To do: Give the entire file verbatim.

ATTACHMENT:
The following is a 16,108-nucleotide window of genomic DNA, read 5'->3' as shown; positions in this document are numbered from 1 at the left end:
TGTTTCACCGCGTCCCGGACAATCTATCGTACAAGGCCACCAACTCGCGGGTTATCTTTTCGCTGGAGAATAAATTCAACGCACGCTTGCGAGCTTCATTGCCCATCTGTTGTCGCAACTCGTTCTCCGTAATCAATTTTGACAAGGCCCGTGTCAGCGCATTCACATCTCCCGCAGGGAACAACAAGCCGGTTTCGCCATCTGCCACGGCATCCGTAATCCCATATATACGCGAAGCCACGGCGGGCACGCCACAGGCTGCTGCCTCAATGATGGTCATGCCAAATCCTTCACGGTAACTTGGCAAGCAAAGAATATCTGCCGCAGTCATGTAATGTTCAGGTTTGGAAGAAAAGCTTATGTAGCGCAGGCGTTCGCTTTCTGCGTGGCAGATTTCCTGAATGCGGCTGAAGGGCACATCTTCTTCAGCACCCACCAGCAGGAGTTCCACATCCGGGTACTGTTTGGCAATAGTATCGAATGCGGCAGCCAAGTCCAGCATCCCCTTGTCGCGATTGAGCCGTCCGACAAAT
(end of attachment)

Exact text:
The following is a 16,108-nucleotide window of genomic DNA, read 5'->3' as shown; positions in this document are numbered from 1 at the left end:
TGTTTCACCGCGTCCCGGACAATCTATCGTACAAGGCCACCAACTCGCGGGTTATCTTTTCGCTGGAGAATAAATTCAACGCACGCTTGCGAGCTTCATTGCCCATCTGTTGTCGCAACTCGTTCTCCGTAATCAATTTTGACAAGGCCCGTGTCAGCGCATTCACATCTCCCGCAGGGAACAACAAGCCGGTTTCGCCATCTGCCACGGCATCCGTAATCCCATATATACGCGAAGCCACGGCGGGCACGCCACAGGCTGCTGCCTCAATGATGGTCATGCCAAATCCTTCACGGTAACTTGGCAAGCAAAGAATATCTGCCGCAGTCATGTAATGTTCAGGTTTGGAAGAAAAGCTTATGTAGCGCAGGCGTTCGCTTTCTGCGTGGCAGATTTCCTGAATGCGGCTGAAGGGCACATCTTCTTCAGCACCCACCAGCAGGAGTTCCACATCCGGGTACTGTTTGGCAATAGTATCGAATGCGGCAGCCAAGTCCAGCATCCCCTTGTCGCGATTGAGCCGTCCGACAAAT